Even worse, it can be difficult for patients to purge any fraud from their records according to US News & World Report. While the Fair Credit Reporting Act gives victims of financial identity theft the right to see and try to correct any mistakes in their credit records, critics say that victims of medical ID theft don't have the same recourse. Health privacy laws are limited and don't reflect the possibility of medical ID theft, and incorrect information could bounce around for many years. Victims of financial identity theft have a much clearer path to recovery than those whose medical identities are stolen. If someone swipes your wallet and goes on a spending spree, you can ask any of the three major credit bureaus for a free credit report, place a fraud alert on your account, and get inaccurate charges expunged. With medical identity theft, it's not that simple. In the first place, your records are most likely scattered among many different providers, and there's no medical records clearinghouse that keeps them. Under HIPAA, the federal law that addresses medical privacy, you're entitled to a copy of these documents, though you may have to pay for it. If there's an error, you can add a correction to the record, but you can't have information deleted. And if an impostor gets healthcare services in your name, you may really be stuck. Healthcare providers may actually refuse to let you see your own record because once it's intermingled with someone else's, that person's privacy must be protected.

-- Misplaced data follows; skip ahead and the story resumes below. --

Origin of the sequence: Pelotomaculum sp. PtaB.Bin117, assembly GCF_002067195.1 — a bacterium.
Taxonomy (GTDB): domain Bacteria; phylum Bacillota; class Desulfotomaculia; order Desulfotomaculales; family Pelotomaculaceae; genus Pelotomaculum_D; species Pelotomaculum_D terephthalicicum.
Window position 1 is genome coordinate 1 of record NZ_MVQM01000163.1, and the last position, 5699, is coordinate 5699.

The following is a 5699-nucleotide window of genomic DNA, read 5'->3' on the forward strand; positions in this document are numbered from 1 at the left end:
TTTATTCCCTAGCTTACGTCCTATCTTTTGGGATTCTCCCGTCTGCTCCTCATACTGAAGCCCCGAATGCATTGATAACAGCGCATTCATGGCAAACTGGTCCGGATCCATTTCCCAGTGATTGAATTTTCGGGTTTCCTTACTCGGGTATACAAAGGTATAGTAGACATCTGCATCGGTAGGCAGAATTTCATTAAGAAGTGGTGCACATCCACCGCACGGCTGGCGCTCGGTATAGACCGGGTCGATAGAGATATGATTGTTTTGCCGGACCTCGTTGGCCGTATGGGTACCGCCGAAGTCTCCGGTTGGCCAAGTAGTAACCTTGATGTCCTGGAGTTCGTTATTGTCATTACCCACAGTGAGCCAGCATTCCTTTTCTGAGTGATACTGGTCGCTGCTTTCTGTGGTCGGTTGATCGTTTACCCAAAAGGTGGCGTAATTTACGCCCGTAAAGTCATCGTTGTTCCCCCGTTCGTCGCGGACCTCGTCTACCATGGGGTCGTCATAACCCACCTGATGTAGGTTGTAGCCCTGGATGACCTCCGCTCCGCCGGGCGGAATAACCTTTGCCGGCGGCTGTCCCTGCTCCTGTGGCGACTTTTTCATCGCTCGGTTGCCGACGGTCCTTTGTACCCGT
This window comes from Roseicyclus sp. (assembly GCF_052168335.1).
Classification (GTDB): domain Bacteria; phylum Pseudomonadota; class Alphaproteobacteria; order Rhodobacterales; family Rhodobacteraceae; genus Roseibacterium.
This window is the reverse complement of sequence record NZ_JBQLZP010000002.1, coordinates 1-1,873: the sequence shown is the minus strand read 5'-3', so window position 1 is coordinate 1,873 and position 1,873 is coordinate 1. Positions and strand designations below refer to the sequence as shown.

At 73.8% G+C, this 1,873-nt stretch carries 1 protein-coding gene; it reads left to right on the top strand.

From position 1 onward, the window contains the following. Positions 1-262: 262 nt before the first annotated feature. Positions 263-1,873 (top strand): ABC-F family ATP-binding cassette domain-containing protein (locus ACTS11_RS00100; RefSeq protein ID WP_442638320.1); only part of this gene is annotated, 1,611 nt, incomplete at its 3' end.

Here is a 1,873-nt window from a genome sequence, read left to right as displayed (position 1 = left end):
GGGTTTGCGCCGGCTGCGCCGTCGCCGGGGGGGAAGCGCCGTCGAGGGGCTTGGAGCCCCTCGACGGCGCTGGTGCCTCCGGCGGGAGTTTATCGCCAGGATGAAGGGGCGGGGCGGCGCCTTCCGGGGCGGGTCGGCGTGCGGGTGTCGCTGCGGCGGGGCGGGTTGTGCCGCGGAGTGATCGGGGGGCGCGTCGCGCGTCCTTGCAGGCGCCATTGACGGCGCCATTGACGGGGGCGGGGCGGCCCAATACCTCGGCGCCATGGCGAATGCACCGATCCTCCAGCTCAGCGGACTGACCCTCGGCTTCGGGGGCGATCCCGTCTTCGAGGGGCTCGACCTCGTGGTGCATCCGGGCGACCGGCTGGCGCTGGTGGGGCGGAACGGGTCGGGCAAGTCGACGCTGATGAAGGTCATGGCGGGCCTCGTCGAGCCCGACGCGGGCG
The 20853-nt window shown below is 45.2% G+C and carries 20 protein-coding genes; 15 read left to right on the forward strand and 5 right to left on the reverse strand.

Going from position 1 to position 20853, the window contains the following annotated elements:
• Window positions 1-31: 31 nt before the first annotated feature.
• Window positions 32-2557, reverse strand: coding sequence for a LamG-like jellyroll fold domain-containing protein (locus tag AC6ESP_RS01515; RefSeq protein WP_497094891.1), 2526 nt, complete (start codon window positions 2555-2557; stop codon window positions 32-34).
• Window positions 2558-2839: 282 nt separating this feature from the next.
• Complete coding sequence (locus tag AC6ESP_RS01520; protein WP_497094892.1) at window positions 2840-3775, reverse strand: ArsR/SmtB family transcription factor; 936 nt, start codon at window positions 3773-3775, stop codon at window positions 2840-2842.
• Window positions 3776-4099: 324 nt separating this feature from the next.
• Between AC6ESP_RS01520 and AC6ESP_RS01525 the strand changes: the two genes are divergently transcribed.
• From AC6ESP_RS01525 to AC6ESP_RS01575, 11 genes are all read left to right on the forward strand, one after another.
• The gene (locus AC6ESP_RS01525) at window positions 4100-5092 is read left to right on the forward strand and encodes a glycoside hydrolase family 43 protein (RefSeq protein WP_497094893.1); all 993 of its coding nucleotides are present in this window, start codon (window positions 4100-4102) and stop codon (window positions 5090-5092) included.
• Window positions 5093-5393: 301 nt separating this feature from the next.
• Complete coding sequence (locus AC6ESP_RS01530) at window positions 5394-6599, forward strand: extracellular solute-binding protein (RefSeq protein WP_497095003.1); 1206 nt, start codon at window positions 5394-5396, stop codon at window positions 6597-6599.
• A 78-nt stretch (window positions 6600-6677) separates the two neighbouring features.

Unfortunately, law enforcement authorities complain that many health-care facilities do too little to protect their patient data. However, in their defense, health-care executives say they've taken steps in recent years to deter identity thieves. Some hospitals, for instance, have begun reprogramming their computer systems to restrict staffers from accessing any patient data beyond what they need to do their jobs. And some have instituted procedures to ensure patients are who they claim to be as reported by US News and World Report.